Considerable research has demonstrated the health-promoting effects of multi-week mindfulness meditation interventions. Recent investigations of brief (three to five session) mindfulness trainings have allowed researchers to better isolate the effects of specific meditative practices (e.g., focused attention) and disentangle nonspecific effects of mindfulness training (e.g., relaxation, group support). Further, this research has provided new insights on neural and biobehavioral mechanisms of mindfulness training, with demonstrated improvements on biobehavioral markers of anxiety, depression, pain, and stress. This panel will consider the theoretical and empirical advantages (and disadvantages) of brief meditation trainings for understanding mindfulness and its effects, and will present research identifying unique psychological and neural mechanisms of short-term mindfulness meditation training. Also included will be an audience-integrated dialogue discussing the experimental methods designed to determine the active mechanisms of mindfulness meditation, and the strengths and weaknesses of using brief mindfulness trainings in laboratory and clinical settings.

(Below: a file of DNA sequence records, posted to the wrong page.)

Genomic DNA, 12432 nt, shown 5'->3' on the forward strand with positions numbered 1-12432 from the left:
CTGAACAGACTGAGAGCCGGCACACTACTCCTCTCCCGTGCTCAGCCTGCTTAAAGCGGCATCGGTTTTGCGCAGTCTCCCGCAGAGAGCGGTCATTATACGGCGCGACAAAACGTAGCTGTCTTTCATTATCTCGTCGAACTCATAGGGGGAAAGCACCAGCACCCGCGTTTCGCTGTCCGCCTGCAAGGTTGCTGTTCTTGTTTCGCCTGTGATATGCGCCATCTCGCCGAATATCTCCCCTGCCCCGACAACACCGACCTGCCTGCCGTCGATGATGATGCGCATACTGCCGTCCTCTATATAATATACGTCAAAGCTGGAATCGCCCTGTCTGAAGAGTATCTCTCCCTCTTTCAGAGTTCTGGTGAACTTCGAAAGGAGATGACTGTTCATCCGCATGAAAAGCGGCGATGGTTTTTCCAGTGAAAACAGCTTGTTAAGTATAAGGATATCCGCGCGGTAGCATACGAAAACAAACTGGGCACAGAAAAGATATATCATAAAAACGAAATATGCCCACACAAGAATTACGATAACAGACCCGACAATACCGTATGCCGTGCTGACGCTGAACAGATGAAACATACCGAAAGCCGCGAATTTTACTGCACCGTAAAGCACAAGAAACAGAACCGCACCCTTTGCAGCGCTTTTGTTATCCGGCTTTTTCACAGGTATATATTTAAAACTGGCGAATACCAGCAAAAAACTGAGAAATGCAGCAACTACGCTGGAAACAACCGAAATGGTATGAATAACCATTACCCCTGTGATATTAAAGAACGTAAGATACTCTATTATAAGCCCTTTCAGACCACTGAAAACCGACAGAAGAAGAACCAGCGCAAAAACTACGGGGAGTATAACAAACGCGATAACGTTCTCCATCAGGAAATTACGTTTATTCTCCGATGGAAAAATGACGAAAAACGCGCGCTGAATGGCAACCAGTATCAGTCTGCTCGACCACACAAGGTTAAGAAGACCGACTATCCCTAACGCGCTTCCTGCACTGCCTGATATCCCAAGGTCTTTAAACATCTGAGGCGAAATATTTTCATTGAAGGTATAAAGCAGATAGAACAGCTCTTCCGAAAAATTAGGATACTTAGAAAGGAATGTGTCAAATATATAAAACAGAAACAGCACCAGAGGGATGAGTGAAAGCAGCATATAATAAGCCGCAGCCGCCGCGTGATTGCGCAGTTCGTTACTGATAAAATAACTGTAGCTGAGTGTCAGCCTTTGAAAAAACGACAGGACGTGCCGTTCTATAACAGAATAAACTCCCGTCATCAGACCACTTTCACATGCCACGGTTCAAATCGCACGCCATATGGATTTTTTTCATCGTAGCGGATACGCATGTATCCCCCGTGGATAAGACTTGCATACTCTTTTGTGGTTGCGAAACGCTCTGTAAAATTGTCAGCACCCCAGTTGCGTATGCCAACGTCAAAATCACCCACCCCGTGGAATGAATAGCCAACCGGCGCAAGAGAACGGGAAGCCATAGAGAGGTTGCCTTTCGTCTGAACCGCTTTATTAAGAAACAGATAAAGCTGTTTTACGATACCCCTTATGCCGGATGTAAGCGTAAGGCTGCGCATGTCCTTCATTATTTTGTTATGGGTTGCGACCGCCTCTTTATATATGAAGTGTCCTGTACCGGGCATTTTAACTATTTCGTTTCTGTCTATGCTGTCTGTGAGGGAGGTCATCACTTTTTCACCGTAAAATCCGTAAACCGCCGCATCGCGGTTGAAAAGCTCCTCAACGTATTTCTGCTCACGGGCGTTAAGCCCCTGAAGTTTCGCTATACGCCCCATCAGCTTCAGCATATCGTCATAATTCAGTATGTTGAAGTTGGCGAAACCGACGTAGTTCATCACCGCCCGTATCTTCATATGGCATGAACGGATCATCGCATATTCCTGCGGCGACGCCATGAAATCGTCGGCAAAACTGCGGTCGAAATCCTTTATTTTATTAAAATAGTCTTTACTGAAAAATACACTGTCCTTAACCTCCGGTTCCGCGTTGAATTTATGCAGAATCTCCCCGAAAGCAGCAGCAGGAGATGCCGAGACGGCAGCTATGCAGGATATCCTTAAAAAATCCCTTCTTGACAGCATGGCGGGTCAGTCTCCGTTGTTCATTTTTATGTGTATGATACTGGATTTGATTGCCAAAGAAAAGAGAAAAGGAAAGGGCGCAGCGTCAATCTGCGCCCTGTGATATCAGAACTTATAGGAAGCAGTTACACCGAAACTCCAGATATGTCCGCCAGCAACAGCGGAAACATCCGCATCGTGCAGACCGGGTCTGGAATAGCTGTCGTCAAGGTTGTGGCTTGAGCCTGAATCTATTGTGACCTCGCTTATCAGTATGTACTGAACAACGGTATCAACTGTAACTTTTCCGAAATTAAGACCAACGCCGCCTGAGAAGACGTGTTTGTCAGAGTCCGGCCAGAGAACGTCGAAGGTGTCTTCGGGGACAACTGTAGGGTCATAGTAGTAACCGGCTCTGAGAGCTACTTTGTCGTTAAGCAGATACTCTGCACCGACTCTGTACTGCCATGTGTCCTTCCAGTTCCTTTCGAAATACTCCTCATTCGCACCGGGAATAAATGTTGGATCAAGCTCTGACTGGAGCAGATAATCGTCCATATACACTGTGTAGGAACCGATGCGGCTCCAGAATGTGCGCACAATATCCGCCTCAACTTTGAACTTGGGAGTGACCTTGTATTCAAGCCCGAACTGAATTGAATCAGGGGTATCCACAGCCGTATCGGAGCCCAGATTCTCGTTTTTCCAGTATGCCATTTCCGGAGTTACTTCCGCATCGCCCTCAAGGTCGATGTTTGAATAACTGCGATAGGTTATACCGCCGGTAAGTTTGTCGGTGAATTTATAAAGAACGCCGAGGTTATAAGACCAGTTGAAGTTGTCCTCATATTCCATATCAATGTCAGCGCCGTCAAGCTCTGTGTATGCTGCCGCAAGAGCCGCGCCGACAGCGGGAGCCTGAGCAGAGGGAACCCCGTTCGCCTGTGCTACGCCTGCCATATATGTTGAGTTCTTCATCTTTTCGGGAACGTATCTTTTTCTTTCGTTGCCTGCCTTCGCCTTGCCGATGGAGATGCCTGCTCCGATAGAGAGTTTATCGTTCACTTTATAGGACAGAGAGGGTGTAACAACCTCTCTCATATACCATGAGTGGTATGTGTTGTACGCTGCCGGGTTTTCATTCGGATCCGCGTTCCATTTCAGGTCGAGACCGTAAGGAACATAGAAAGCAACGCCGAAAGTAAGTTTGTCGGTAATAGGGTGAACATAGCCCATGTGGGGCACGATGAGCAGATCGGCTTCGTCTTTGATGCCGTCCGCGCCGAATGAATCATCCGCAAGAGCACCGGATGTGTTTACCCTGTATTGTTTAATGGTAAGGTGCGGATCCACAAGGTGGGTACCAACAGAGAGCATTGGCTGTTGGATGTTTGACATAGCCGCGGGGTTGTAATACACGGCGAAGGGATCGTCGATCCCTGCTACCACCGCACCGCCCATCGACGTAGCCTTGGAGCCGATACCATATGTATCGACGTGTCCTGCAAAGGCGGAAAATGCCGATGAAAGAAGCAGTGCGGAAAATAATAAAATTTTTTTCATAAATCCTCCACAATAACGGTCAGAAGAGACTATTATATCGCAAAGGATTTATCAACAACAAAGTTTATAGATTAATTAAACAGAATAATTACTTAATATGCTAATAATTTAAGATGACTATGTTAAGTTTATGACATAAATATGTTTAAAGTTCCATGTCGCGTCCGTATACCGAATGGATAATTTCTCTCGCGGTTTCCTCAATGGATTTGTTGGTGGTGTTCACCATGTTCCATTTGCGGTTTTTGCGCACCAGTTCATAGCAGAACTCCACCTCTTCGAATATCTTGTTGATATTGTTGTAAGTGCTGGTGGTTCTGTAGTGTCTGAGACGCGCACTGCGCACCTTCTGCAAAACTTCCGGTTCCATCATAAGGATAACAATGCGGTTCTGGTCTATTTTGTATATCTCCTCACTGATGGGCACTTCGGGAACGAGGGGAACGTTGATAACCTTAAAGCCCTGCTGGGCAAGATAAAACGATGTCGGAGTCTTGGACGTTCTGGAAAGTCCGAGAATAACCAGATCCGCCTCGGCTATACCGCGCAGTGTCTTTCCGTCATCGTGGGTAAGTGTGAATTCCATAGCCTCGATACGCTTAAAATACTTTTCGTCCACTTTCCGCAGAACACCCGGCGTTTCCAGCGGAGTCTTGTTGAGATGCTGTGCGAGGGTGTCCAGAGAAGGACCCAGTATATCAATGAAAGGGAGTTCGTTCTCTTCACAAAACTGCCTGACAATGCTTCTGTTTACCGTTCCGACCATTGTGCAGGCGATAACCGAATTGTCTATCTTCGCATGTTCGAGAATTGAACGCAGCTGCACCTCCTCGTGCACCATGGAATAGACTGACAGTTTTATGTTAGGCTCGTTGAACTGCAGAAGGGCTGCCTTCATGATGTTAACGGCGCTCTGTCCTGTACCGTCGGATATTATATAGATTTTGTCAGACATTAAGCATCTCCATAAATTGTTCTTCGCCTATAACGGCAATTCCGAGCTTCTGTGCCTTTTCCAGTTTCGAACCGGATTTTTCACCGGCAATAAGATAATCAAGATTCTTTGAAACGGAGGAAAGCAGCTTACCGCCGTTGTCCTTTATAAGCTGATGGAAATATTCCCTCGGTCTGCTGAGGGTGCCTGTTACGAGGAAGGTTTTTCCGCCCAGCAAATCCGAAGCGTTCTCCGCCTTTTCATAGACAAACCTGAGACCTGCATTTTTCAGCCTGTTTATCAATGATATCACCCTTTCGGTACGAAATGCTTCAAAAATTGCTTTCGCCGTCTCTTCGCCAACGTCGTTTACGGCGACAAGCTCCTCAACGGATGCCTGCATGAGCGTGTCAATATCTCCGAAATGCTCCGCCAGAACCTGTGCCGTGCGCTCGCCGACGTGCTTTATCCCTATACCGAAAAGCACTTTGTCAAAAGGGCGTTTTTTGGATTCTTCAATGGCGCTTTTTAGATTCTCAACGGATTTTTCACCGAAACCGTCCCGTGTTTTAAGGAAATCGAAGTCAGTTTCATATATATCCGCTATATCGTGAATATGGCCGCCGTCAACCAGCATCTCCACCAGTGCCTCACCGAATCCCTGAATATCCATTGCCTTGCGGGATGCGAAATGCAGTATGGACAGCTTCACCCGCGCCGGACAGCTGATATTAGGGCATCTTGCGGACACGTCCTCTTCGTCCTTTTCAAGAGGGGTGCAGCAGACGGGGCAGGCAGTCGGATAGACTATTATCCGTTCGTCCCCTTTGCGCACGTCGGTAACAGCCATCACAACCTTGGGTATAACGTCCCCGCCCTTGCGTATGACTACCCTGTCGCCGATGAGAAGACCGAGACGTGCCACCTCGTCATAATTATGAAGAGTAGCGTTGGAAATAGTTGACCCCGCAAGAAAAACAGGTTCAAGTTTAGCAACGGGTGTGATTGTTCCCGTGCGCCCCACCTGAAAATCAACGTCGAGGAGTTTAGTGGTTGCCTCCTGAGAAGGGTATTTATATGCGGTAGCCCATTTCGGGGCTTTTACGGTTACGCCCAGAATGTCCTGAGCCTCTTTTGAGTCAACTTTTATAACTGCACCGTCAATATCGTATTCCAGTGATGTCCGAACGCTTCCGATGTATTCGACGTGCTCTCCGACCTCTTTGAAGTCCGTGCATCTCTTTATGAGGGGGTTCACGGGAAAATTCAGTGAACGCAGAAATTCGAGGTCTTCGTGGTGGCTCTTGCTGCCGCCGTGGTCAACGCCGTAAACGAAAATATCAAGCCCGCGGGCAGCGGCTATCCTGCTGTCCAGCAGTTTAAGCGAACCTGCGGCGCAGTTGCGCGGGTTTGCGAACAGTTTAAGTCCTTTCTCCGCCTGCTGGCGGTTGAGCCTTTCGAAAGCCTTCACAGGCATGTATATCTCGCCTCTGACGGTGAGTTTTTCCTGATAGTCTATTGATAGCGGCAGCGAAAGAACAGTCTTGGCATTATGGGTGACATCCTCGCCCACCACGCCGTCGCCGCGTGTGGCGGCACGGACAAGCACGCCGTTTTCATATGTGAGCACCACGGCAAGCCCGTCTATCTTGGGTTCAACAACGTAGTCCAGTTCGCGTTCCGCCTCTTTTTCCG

Kirk Warren Brown, PhD

Virginia Commonwealth University

Convening Faculty, Fellow

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David J. Creswell, PhD

Carnegie Mellon University

Fellow, Grantee

David’s research focuses broadly on understanding what makes people resilient under stress. Specifically, he conducts community intervention studies, laboratory studies of stress and coping, and neuroimaging studies to understand how … MORE

Fadel Zeidan, PhD

Wake Forest University

Convening Faculty, Fellow, Grantee

Fadel Zeidan, Ph.D., is the director of the Brain Mechanisms of Pain and Health Laboratory at Wake Forest School of Medicine. For the last sixteen years, his research has focused … MORE

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